Friday, January 14, 2011

Probity Probes

Today I was anally penetrated by a laser.

Well, I exaggerate.


I have been thinking about laser hair removal for several years. The expense, the rumoured pain, the scary sounding name, the fact it's permanent and I might yet want to audition for a role in 'Planet of the Apes', all delayed this decision.

Shaving my bikini line, however, is a pain in the .... yes exactly. I get ingrowing hairs, red blisters, bumps and soreness whenever I even wave a razor below my navel. The local pool or beach inhabitants have the choice of their companion looking like she lost her cat in her swim suit or she has some terrible highly infectious disease. Take your pick.

All of this sent me to a clinic downtown for a free consultation. The cost --for those interested-- is $200 a session for this area of your body and you need 4-5 sessions for permanency, approximately two months apart.  There's no denying it's a hefty sum to put down, especially for something that is fundamentally a cosmetic procedure. This was the key reason I'd waited several years. On a plus point, you pay per session and each time you go, the hair re-growth is less. So if I had to stop for financial reasons, I'd still get some benefit.

Feeling brave for 2011, I made my first appointment for today after work. The clinic was a small place that doubled as a doctor's surgery (always reassuring). I went into the consultation room and ... well, dropped my pants. Both the American and British kind. My socks were long ones that came up to my knees with silver stars on them. I kept them on. The ridiculousness of this amused me.

The laser is actually not a laser at all but an intense pulse of (full spectrum) light that destroys the roots of the hair below the surface. It's a hand-held device that looks a lot like a supermarket barcode reader. Before we started, I had to read the obligatory safety warnings which frankly scared the hell out of me, rather like they do before I ride simulators at theme parks. It was the usual; I understand that I can expect soreness / the treatment might not be effective / it might be painful / I might spontaneously combust or turn into a giant cabbage etc etc.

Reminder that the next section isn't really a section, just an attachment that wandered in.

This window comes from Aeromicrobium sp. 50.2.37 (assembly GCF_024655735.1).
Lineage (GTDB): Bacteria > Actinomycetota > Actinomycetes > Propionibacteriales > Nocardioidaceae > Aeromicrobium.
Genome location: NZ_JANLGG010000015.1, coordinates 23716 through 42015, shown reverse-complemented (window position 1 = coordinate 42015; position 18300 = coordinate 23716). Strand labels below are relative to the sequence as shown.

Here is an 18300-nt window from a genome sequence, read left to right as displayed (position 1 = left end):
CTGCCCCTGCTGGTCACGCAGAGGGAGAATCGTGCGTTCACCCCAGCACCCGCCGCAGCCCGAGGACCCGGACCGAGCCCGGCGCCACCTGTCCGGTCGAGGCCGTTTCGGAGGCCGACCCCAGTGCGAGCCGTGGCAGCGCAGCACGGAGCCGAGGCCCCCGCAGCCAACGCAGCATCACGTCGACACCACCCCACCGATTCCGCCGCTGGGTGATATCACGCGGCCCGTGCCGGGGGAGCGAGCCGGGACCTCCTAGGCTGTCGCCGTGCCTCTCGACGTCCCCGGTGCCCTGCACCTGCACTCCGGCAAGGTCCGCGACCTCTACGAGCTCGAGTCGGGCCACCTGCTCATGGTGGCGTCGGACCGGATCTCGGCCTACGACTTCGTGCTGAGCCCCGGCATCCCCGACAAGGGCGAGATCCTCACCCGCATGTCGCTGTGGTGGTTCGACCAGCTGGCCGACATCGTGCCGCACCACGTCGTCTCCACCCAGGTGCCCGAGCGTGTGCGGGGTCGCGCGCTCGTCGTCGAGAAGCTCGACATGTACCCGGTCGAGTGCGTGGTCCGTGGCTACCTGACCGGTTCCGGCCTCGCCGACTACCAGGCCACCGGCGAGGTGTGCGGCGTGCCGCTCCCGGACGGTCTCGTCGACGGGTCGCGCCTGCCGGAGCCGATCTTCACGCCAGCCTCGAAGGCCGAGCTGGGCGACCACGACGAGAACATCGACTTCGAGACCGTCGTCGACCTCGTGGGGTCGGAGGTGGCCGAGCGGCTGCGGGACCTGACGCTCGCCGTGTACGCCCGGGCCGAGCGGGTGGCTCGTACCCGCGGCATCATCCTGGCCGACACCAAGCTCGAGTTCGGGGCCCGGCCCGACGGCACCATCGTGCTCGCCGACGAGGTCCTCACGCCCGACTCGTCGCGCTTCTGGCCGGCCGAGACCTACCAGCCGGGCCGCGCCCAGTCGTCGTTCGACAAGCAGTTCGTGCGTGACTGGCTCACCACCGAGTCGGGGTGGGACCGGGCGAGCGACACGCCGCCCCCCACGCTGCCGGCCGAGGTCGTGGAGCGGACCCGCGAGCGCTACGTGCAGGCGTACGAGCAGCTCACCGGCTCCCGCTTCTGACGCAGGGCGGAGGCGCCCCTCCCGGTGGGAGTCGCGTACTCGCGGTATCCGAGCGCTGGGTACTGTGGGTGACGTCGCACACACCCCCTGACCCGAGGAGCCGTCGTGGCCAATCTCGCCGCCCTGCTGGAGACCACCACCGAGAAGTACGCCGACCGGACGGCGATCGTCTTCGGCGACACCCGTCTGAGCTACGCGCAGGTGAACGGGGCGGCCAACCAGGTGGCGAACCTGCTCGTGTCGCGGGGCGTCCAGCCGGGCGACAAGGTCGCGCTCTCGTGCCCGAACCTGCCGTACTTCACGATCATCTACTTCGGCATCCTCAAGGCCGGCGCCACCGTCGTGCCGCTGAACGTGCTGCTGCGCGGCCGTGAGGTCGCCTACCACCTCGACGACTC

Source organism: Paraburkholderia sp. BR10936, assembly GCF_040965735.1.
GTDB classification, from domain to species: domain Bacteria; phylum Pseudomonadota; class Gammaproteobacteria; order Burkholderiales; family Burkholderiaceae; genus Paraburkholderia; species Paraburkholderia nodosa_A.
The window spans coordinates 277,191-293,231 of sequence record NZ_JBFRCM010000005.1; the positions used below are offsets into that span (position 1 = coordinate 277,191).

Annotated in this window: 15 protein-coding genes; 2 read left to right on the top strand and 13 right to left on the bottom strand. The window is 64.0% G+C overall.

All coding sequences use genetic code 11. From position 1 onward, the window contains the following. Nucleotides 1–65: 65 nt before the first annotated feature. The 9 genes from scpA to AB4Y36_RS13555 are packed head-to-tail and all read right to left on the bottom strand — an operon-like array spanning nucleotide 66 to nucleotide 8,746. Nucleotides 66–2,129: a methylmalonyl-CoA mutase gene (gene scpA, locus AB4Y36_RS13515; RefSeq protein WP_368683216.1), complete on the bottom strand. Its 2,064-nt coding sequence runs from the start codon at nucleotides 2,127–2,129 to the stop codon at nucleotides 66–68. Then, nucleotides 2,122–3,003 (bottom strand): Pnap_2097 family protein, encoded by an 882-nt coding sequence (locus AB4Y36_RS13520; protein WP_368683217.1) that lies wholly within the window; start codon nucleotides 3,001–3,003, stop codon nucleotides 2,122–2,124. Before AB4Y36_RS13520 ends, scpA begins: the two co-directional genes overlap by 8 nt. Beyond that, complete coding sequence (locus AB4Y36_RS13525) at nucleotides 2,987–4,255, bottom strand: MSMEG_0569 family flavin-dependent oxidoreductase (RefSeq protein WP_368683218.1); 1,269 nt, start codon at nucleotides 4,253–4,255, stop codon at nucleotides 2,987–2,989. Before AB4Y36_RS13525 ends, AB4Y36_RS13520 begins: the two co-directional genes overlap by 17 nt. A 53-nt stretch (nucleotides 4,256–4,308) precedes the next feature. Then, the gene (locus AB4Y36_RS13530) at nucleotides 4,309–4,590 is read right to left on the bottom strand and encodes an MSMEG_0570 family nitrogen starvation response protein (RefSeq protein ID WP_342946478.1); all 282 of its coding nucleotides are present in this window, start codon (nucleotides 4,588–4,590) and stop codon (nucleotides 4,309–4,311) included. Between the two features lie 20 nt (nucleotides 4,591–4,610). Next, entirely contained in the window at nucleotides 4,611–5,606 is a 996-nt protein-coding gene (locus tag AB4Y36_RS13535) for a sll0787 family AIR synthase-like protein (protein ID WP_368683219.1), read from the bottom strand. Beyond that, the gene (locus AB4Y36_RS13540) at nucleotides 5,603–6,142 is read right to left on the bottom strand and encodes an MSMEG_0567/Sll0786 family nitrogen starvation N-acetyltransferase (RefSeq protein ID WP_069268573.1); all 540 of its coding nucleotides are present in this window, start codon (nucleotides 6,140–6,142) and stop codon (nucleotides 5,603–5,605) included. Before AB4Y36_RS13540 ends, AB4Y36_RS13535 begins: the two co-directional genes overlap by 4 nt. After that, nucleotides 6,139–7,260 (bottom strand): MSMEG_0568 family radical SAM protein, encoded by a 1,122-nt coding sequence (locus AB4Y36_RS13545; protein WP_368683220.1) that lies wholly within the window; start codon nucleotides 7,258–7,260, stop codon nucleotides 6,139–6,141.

Completely spooked, I asked to have the laser tried first on my leg since that seemed a far less scary area. In that region, I barely felt it and hesitantly agreed to continue. After all, I reasoned, if it was too painful I could just run away... screaming, half-naked, down the snow-packed street. No problem.

I was told it would feel like a snap from an elastic band and that wasn't a bad description. It actually sounds quite like that, but I would suggest an analogy with a pin prick or a pinch. While not agonising by any means, it wasn't pleasant. I think part of the issue is that discomfort in that bodily area is sufficiently uncommon it sends off a chorus of alarm bells. Still, the woman doing this was very nice and stopped whenever I said I wanted a break. In total, it took about half an hour, and would have been quicker if I'd just shut up and played 'Plants vs Zombies' on my iPhone and let her get on with it.

If anyone does think of following in my footsteps here, my only advice is to shave/wax well before hand. If the laser hits a hair, it does give you a zap that stings.



As I got dressed, I was given advice about aloe and ice.

"Don't use a solid ice pack." I was instructed. "It numbs all sensation so you can't feel anything."

.... Numbs all sensation in an area that's sore? I really had no problem with this at all.

"Then you can't feel when it gets too cold. A previous client of mine did this and got frost bite. She had to go to the hospital."

Eeeeeeeeek! Eek.

"So just use a bag of frozen vegetables."

Noted. In fact, I have to say, it's not at all bad. I walked half-way home (about 1 km) before a convenient looking bus appeared without being particularly bothered. Now I'm just sitting as instructed with a bag of frozen peas between my legs thinking...

I am never eating these.

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